HEAV'NS & POW'RS pronunciation

Discussion in 'English Only' started by Pincadilly, Sep 18, 2009.

  1. Pincadilly Member

    The Netherlands
    Hello everybody,
    I'm having troubles with a chorus song in which some contracted words appear, and I really do not know how to pronunce them:

    heav'ns (standing for "heavens")
    pow'rs (standing for "powers")

    I only know that they must be pronunced as if they were only one syllable each.
    Could anybody help?
    Maybe they could sound something like /hens/ and /pours/, respectively?

    Thank you!
  2. entangledbank

    entangledbank Senior Member

    English - South-East England
    Heav'n(s) has always puzzled me. Did they actually say non-syllabic [vn] and, worse, [vnz]? Most of the examples in the OED are clear iambic metre, and it's definitely one syllable. A medial [v] was dropped in some words as used in poetry, such as e'en and o'er, but we never see hea'n or hea'en, so presumably it can't be [hen].

    Pow'r(s) is at least pronounceable in a rhotic accent, where you can distinguish [pauər] from [paur] - though in my accent you can't, so there's no way of saying pow'r distinctly.
  3. MichaelW Senior Member

    English (British)
    I pronounce them as one syllable (singing in the choir as a kiddie, reading poetry aloud) hevns and powrs.

    It is probably easier to hear (reading silently) than to say aloud.
    Last edited: Sep 18, 2009
  4. ewie

    ewie Senior Member

    This septic isle!
    NW Englandish English
    Here's a previous thread on heav'n, Pinca:)
  5. panjandrum

    panjandrum PongoMod

    Belfast, Ireland
    English-Ireland (top end)
    This kind of contraction is common in any choral context.
    It's a matter of squeezing all the consonant sounds onto the end of a single syllable ... or perhaps I should say, trying to. Naturally, the listeners don't hear most of them but they manage to understand just the same.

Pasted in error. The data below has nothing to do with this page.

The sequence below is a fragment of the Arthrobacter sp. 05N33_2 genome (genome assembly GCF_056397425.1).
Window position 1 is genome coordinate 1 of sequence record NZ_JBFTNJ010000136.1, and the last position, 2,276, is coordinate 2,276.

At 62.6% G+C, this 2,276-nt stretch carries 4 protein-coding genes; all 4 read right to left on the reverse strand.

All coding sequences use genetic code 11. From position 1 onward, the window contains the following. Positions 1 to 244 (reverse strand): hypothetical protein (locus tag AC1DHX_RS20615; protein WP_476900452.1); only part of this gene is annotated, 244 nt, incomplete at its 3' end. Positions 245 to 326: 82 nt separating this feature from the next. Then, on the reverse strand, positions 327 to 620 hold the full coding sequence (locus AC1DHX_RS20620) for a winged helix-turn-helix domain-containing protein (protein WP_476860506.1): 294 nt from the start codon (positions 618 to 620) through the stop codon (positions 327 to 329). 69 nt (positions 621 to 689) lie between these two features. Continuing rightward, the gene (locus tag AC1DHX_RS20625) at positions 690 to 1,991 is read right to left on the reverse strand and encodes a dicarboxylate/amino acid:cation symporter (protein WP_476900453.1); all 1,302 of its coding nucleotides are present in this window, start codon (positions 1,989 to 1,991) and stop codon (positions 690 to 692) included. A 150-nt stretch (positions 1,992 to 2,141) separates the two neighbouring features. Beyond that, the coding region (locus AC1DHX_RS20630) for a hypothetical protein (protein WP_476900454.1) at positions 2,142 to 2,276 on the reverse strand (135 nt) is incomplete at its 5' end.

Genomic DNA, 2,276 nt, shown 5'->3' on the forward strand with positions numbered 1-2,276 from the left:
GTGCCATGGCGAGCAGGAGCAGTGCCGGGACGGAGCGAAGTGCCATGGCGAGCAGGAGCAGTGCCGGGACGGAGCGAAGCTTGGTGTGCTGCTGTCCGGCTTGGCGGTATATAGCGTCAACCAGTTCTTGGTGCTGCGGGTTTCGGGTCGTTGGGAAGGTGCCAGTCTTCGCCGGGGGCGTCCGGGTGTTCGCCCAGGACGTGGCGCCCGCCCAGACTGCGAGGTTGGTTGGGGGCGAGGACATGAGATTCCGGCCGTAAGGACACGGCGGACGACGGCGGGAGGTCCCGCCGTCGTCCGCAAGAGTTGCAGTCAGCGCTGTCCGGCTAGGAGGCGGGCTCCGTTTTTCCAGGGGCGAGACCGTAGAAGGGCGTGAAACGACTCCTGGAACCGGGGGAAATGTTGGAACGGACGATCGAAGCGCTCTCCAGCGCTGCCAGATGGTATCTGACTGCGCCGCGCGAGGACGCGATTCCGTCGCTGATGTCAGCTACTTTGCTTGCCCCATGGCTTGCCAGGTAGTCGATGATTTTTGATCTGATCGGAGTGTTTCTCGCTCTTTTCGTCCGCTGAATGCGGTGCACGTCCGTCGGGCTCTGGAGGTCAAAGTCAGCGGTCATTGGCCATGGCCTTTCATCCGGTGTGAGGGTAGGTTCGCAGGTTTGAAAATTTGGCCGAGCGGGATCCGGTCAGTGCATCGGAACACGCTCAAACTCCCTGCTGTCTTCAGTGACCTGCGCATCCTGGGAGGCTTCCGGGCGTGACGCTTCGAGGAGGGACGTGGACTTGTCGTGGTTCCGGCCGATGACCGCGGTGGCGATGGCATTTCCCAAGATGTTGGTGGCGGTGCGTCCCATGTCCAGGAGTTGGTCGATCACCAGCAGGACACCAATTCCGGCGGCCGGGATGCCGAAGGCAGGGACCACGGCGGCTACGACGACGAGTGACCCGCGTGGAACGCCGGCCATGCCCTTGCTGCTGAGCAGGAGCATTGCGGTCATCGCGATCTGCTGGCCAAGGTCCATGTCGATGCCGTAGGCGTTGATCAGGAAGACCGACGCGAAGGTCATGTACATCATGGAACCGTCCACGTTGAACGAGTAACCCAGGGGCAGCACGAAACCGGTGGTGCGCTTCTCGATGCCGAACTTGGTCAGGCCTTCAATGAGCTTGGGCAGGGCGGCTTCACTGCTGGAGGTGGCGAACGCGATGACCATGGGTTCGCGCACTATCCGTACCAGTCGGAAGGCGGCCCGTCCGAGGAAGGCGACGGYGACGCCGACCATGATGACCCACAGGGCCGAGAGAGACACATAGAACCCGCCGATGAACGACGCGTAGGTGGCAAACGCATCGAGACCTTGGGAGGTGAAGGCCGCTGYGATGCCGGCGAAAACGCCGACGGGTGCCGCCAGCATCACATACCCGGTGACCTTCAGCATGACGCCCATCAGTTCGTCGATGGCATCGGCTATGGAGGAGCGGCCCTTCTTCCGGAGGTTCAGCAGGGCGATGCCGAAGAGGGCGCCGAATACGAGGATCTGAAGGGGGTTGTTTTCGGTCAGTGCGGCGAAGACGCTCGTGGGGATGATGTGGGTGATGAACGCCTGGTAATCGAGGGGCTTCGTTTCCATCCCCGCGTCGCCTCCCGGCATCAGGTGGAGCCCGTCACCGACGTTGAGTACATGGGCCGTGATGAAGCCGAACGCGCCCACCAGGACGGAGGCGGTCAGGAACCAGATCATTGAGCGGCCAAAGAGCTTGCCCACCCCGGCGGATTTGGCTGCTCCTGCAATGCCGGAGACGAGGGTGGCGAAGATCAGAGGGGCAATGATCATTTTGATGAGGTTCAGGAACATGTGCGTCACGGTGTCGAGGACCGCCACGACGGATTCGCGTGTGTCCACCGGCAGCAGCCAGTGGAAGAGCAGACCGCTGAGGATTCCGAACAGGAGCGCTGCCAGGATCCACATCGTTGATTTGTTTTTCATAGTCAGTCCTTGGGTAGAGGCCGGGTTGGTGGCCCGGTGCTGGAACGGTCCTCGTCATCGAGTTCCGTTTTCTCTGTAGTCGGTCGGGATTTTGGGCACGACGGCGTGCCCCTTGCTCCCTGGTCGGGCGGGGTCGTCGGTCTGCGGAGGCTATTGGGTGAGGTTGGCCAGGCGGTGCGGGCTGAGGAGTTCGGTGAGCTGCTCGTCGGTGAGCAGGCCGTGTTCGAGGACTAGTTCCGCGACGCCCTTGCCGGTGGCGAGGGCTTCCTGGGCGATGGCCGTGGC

Seriously, there's not a great deal of difference between a rushed speaking voice saying heavens and a choir member singing heav'ns
  6. manon33 Senior Member

    English - England (Yorkshire)
    I think that if a difference is discernible, it must consist in a swallowing of the schwa sound normally heard in both words.

    I'm not sure why the pronunciation 'vnz' should be 'even worse' than anything - why should moral opprobrium attach to these things?
  7. Kevin Beach

    Kevin Beach Senior Member

    As it comes from a song, the words with which they rhyme (it it's a rhyming song) may help you.
  8. natkretep

    natkretep Moderato con anima

    English (Singapore/UK), basic Chinese
    Are you the choir master, who wants to make a practical decision of how to pronounce it in the song? Two alternatives:

    (a) if you really don't want to pronounce those words as single syllables, you can slip in a quick extra syllable on the same note - I have heard this done before;
    (b) try to get your choir to pronounce them as /hevnz/ and /paʊəz/ (or /paʊrz/ if you are using a rhotic pronunciation) - I think you will get more success for 'pow'rs', and if /hevnz/ is too difficult, you might need to try /heənz/, but probably NOT /henz/ as you suggested.

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